Grabbing a glass of water at the kitchen sink I noticed a little moth, tan-colored, on the inside of the window trying to get out. I put a glass over it and slid a sheet of paper underneath and carried it outside.
The moth fluttered out of the glass and tumbled to the ground. For maybe a minute it lay still between the grass strands, then flapped a wing, made a short stumbling flight a few inches, then again, and again, flew a foot and fell to earth once more.
It seemed to summon strength. I stood watching and willing it on, conscious that my leaving a window open had invited it into the house.
Then the moth took off, climbing then dropped toward earth but climbed higher, spinning up into the warm morning sun, spiraling even higher then turned suddenly for the trees a hundred feet away, darted for them, faster and faster, and I had a sudden surge of awareness of that moth’s soaring flight of great and unbelieving joy to be given the chance to live again.
One moment he or she was dying of thirst against the impenetrable invisible glass, able to watch the world but not reach it, the next moment high in the midmorning blue sky, in the cool wind, the glorious green of tree boughs just ahead. And in that second this little insect’s joy was so enormous I felt it too.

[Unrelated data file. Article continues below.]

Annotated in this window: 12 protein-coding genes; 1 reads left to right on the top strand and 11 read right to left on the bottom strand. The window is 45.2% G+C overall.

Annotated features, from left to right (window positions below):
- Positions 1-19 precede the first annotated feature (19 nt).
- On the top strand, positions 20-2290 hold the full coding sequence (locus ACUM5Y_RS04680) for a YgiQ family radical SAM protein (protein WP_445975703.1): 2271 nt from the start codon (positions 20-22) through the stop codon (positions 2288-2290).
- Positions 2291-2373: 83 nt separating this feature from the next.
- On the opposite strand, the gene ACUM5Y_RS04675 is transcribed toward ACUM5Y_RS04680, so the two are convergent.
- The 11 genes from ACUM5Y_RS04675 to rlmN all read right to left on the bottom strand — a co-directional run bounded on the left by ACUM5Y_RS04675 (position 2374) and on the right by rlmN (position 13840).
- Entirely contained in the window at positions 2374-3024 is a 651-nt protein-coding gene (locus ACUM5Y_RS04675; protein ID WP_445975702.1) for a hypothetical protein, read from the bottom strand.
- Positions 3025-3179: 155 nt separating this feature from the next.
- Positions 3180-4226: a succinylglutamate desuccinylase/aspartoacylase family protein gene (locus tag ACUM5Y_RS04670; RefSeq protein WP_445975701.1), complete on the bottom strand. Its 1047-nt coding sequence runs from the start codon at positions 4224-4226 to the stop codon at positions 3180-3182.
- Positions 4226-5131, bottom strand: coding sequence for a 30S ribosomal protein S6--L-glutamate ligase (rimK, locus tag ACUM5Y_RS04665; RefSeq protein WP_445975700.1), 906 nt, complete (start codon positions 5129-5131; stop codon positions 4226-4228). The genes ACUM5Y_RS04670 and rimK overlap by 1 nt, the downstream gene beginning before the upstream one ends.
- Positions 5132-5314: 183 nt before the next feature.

Just as being in a house had doomed that moth, so living inside the boxes of our minds dooms us to a bland awareness, and we miss much of the world’s secret messages, or the joy of a moth. And that’s part of why I wrote SAVING PARADISE, because that joy, that unique joy, is lost too when paradise is trashed.
If we want to live deeply we must stop destroying what is left of the world.
Best-selling novelist, environmental activist and war and human rights journalist, Mike Bond can be reached at http://www.MikeBondBooks.com.